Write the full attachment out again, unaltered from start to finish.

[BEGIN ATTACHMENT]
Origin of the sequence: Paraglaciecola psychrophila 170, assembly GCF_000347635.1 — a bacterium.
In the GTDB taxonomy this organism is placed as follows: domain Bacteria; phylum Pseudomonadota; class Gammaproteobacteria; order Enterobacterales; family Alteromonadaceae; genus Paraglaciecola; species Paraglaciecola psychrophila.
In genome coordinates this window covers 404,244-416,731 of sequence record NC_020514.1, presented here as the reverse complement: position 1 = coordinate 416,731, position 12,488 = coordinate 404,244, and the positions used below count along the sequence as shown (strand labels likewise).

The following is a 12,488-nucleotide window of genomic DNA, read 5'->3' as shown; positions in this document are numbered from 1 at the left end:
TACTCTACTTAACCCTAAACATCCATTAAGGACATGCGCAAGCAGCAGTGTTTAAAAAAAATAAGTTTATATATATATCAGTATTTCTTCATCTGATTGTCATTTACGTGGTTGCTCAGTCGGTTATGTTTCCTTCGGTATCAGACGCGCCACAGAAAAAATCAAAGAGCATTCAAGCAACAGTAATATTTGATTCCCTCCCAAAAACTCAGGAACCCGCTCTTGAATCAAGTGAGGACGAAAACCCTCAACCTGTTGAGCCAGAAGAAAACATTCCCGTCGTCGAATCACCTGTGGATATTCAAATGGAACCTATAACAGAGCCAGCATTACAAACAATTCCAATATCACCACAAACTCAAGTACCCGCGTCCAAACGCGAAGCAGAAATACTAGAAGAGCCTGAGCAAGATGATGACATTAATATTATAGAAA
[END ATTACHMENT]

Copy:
Origin of the sequence: Paraglaciecola psychrophila 170, assembly GCF_000347635.1 — a bacterium.
In the GTDB taxonomy this organism is placed as follows: domain Bacteria; phylum Pseudomonadota; class Gammaproteobacteria; order Enterobacterales; family Alteromonadaceae; genus Paraglaciecola; species Paraglaciecola psychrophila.
In genome coordinates this window covers 404,244-416,731 of sequence record NC_020514.1, presented here as the reverse complement: position 1 = coordinate 416,731, position 12,488 = coordinate 404,244, and the positions used below count along the sequence as shown (strand labels likewise).

The following is a 12,488-nucleotide window of genomic DNA, read 5'->3' as shown; positions in this document are numbered from 1 at the left end:
TACTCTACTTAACCCTAAACATCCATTAAGGACATGCGCAAGCAGCAGTGTTTAAAAAAAATAAGTTTATATATATATCAGTATTTCTTCATCTGATTGTCATTTACGTGGTTGCTCAGTCGGTTATGTTTCCTTCGGTATCAGACGCGCCACAGAAAAAATCAAAGAGCATTCAAGCAACAGTAATATTTGATTCCCTCCCAAAAACTCAGGAACCCGCTCTTGAATCAAGTGAGGACGAAAACCCTCAACCTGTTGAGCCAGAAGAAAACATTCCCGTCGTCGAATCACCTGTGGATATTCAAATGGAACCTATAACAGAGCCAGCATTACAAACAATTCCAATATCACCACAAACTCAAGTACCCGCGTCCAAACGCGAAGCAGAAATACTAGAAGAGCCTGAGCAAGATGATGACATTAATATTATAGAAA